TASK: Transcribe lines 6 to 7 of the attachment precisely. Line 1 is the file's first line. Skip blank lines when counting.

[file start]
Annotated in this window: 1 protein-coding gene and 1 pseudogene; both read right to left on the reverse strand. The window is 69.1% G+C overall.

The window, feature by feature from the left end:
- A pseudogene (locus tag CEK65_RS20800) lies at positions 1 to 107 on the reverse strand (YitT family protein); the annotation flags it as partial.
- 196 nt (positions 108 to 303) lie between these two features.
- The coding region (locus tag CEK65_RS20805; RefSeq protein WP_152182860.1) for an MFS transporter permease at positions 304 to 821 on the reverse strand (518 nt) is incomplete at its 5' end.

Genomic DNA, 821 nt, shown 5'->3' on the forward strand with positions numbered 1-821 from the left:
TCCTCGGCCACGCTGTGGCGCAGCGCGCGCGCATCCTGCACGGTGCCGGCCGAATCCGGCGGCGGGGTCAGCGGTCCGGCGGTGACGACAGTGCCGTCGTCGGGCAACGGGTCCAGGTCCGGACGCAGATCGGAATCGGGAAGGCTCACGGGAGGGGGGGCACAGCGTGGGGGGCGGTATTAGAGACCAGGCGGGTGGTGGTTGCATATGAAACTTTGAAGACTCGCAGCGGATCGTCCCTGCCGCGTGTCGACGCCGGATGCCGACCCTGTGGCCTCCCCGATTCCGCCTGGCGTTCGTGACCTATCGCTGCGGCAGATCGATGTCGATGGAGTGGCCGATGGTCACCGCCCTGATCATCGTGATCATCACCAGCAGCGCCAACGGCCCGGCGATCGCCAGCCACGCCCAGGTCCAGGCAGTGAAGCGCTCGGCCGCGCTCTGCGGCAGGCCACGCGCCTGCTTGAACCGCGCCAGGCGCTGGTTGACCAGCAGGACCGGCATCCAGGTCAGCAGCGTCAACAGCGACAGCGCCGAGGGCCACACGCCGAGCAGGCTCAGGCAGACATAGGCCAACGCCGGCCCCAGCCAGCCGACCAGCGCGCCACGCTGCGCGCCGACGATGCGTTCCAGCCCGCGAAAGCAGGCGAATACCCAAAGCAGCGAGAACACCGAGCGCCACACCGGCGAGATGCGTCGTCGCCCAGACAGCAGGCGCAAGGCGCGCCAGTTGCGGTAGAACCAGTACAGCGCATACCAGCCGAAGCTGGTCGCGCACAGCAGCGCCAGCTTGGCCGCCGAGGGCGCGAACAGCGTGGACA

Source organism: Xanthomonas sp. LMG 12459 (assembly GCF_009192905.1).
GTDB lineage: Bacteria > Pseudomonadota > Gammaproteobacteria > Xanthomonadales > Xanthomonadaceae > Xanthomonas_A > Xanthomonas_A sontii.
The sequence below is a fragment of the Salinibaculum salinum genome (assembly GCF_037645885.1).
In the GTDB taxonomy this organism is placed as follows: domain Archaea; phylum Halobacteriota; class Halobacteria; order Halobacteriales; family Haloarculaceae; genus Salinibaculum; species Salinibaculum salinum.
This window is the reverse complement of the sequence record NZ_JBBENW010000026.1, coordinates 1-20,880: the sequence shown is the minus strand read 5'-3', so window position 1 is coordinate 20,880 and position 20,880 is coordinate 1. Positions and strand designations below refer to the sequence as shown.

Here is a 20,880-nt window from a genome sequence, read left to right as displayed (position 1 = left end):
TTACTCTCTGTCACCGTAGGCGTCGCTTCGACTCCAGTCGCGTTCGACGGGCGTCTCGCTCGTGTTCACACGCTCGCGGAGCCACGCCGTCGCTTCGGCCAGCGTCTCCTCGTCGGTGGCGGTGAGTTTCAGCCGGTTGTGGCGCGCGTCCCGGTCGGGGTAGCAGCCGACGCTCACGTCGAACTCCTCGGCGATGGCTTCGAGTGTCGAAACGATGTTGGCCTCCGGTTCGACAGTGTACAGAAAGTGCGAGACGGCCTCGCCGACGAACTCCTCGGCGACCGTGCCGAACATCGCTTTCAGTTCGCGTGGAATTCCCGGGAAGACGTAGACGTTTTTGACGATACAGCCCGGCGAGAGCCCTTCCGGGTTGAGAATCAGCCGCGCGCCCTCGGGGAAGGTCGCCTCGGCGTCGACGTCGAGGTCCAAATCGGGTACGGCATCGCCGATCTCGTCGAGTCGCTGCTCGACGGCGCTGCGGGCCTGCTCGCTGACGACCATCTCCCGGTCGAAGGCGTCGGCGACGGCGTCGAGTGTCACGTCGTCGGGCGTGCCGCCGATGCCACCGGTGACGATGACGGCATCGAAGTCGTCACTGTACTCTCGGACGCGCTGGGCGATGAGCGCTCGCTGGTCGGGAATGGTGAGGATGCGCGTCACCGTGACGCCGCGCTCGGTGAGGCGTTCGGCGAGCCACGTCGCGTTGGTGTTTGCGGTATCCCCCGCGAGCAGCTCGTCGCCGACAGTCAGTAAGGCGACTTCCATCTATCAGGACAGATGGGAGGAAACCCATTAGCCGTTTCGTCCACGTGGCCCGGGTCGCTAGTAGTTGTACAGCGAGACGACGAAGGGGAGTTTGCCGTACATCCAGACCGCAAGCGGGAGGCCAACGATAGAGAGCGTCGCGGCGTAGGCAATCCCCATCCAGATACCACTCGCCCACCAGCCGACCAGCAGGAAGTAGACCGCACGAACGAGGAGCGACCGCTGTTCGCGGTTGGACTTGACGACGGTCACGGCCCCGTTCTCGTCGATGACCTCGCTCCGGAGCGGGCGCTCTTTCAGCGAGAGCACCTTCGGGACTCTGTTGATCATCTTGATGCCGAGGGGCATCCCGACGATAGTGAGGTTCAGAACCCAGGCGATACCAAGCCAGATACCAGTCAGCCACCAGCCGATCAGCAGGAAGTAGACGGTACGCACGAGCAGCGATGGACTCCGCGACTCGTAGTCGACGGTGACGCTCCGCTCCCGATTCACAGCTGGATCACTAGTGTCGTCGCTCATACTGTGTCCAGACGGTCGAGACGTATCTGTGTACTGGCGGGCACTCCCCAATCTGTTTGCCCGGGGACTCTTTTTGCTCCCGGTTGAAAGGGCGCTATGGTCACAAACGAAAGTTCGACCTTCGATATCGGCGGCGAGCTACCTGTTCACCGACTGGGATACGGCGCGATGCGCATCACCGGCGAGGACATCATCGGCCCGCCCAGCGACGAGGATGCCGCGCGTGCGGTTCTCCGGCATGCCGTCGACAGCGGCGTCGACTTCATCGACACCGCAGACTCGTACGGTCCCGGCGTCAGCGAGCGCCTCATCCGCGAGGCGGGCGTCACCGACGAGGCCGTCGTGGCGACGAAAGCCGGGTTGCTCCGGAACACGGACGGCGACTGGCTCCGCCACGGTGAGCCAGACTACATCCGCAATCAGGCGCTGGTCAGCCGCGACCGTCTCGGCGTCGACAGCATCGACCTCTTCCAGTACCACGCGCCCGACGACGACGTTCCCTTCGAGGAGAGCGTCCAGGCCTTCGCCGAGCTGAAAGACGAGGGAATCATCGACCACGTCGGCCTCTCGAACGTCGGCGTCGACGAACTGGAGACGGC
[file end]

Genomic DNA, 821 nt, shown 5'->3' on the forward strand with positions numbered 1-821 from the left:
TCCTCGGCCACGCTGTGGCGCAGCGCGCGCGCATCCTGCACGGTGCCGGCCGAATCCGGCGGCGGGGTCAGCGGTCCGGCGGTGACGACAGTGCCGTCGTCGGGCAACGGGTCCAGGTCCGGACGCAGATCGGAATCGGGAAGGCTCACGGGAGGGGGGGCACAGCGTGGGGGGCGGTATTAGAGACCAGGCGGGTGGTGGTTGCATATGAAACTTTGAAGACTCGCAGCGGATCGTCCCTGCCGCGTGTCGACGCCGGATGCCGACCCTGTGGCCTCCCCGATTCCGCCTGGCGTTCGTGACCTATCGCTGCGGCAGATCGATGTCGATGGAGTGGCCGATGGTCACCGCCCTGATCATCGTGATCATCACCAGCAGCGCCAACGGCCCGGCGATCGCCAGCCACGCCCAGGTCCAGGCAGTGAAGCGCTCGGCCGCGCTCTGCGGCAGGCCACGCGCCTGCTTGAACCGCGCCAGGCGCTGGTTGACCAGCAGGACCGGCATCCAGGTCAGCAGCGTCAACAGCGACAGCGCCGAGGGCCACACGCCGAGCAGGCTCAGGCAGACATAGGCCAACGCCGGCCCCAGCCAGCCGACCAGCGCGCCACGCTGCGCGCCGACGATGCGTTCCAGCCCGCGAAAGCAGGCGAATACCCAAAGCAGCGAGAACACCGAGCGCCACACCGGCGAGATGCGTCGTCGCCCAGACAGCAGGCGCAAGGCGCGCCAGTTGCGGTAGAACCAGTACAGCGCATACCAGCCGAAGCTGGTCGCGCACAGCAGCGCCAGCTTGGCCGCCGAGGGCGCGAACAGCGTGGACA